Recently Dr. Charles Fay spoke at a seminar in the Northwest where a parent expressed concern over a therapist’s advice. Their daughter had been caught texting nude pictures of herself to her boyfriend and the parents had applied the Love and Logic principle of empathy driven consequences by taking her phone. The daughter’s therapist reportedly objected to the consequence because it was too upsetting to the child.
Upsetting? How about the nude picture? How might the boy’s parents react to a girl they don’t know sending nude pictures to their son? Dr. Fay’s recent blog reported seeing a trend these days that shows greater concern about the harm that consequences can bring on a child than the behaviors that call for these consequences.
Our world is full of consequences. Build a home on an island where hurricanes regularly travel and you could lose everything you built. Drive a car fast on wet pavement and you could fail to negotiate the curve in the road and crash into a tree. Watch television instead of doing your homework and you could remain in the same grade again next year.
Parents cannot program a world where consequences do not exist. I realize many have tried. Parents have insisted that teachers change a grade to reflect what their busy little darling deserved in the name of preparing to be accepted into the right university. Coaches have been educated by many a parent who knew the sport better than they did—at least where their little budding star athlete was concerned.
We often try to get out of consequences by explaining how the error occurred. I just looked down for a moment…I was talking on the phone when I got out of the car…I didn’t mean to crash the car or leave a toddler in the back seat! It wasn’t my fault so there shouldn’t be a consequence!! Really?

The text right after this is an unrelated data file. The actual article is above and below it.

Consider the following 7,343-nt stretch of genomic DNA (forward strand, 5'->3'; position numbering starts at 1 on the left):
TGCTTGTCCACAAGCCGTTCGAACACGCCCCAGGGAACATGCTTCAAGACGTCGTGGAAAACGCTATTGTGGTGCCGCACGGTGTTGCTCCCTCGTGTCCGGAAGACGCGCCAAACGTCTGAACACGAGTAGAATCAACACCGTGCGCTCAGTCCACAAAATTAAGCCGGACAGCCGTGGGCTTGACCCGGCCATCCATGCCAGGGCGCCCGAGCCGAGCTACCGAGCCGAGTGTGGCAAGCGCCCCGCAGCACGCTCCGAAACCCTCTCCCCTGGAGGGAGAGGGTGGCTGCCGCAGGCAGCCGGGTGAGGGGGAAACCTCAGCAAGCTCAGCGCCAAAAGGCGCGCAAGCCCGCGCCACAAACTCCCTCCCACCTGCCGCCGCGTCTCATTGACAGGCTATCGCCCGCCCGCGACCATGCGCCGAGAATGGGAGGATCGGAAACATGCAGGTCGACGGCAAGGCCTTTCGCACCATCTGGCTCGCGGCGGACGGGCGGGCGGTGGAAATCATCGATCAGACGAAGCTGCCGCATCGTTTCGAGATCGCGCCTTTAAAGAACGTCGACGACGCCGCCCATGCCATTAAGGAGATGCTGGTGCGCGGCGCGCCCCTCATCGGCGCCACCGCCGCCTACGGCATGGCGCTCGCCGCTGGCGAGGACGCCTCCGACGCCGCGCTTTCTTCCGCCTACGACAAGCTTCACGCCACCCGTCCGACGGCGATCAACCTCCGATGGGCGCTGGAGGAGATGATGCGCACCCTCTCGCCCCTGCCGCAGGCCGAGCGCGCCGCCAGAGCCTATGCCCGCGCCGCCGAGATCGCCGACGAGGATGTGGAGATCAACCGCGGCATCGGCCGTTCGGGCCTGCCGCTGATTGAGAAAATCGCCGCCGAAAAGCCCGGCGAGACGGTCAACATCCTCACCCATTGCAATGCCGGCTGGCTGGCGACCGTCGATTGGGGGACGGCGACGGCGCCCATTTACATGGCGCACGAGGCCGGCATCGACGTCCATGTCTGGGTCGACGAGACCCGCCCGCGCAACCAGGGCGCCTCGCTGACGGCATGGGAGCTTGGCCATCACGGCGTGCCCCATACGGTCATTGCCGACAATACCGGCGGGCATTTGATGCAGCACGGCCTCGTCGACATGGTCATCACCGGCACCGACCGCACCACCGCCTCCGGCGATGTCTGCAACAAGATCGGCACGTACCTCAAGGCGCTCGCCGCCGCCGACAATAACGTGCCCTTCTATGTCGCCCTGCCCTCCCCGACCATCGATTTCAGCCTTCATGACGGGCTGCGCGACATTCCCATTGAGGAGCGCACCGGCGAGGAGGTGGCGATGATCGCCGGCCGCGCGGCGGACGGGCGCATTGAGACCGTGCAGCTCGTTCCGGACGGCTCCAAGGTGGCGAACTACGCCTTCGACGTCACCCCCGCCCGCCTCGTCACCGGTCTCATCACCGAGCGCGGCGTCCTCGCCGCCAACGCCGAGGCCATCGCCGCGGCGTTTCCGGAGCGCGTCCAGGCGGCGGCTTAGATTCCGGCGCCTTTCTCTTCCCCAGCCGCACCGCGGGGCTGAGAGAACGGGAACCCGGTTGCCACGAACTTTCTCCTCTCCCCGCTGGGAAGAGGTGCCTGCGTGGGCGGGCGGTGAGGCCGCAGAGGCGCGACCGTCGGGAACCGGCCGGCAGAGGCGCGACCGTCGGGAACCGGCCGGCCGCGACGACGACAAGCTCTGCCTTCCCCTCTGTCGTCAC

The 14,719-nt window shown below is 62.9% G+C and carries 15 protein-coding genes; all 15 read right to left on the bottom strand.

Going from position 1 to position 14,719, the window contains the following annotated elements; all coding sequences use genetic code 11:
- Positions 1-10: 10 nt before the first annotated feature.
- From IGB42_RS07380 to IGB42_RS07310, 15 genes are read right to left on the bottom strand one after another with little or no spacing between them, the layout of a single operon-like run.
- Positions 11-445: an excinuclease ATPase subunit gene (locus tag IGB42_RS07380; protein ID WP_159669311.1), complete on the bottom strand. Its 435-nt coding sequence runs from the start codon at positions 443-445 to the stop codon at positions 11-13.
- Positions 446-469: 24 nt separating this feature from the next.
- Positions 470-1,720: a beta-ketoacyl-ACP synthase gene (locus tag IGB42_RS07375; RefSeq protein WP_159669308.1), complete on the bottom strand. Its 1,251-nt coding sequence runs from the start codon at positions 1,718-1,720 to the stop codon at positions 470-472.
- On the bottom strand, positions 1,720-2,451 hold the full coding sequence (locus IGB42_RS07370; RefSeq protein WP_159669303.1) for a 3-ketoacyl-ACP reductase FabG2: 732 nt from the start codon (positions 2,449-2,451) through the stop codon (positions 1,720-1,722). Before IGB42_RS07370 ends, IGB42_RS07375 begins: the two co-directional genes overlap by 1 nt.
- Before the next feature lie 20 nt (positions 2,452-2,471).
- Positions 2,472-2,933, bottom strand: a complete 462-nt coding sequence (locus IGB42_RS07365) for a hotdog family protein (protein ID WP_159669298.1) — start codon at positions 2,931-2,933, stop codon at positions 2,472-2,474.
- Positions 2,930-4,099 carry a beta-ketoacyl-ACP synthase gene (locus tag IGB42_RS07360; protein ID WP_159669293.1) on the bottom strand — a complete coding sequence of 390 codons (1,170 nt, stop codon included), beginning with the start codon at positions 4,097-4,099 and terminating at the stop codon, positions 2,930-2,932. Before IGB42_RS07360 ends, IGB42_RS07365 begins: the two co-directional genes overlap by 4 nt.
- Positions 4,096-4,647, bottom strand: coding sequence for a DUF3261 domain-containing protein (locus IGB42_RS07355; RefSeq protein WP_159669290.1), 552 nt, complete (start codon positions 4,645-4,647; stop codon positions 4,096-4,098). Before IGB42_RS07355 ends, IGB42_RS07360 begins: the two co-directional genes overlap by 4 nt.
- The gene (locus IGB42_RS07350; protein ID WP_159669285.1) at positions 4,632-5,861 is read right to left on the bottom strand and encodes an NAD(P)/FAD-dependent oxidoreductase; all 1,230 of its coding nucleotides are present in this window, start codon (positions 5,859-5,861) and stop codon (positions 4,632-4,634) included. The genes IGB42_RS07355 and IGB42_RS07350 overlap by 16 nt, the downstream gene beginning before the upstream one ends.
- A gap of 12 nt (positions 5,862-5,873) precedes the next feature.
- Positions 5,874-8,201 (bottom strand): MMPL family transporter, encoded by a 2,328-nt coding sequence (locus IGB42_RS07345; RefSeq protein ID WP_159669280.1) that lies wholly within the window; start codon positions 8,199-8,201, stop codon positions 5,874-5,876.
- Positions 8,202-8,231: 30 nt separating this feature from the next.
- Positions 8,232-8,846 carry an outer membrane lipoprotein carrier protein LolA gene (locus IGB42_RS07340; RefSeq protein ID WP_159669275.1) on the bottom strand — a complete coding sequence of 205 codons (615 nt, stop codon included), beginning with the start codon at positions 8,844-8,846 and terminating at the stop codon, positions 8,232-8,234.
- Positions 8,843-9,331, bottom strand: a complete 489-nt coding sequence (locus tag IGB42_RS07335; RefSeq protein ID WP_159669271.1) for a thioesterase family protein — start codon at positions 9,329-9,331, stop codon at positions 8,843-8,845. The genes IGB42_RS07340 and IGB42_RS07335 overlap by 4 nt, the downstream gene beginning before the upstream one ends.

If you have decided to reject the “no consequences” approach to parenting, what can you do to ensure that consequences lower the harshness and still provide the lesson that benefits your child in the long run?
The Love and Logic way of allowing reality to teach our children while buffering their feelings with empathy and reassuring them of our love protects our children, the children they can sometimes hurt and a future world where people find boundaries all around them. Allowing these consequences to occur from a very young age ensures that the price tag for these early mistakes remains low. Removing all consequences throughout childhood and sending our unprotected children to school or even to college will only destroy their delicate little souls with the harshness of a world that refuses to cooperate with our permissive parenting.
In personal fitness and all other aspects of human development, the slogan “No pain; no gain” produces healthier bodies, stronger athletes, and intelligent students. We must be willing to pay the price of growth and accept the consequences of mistakes. That is the reality our children will face.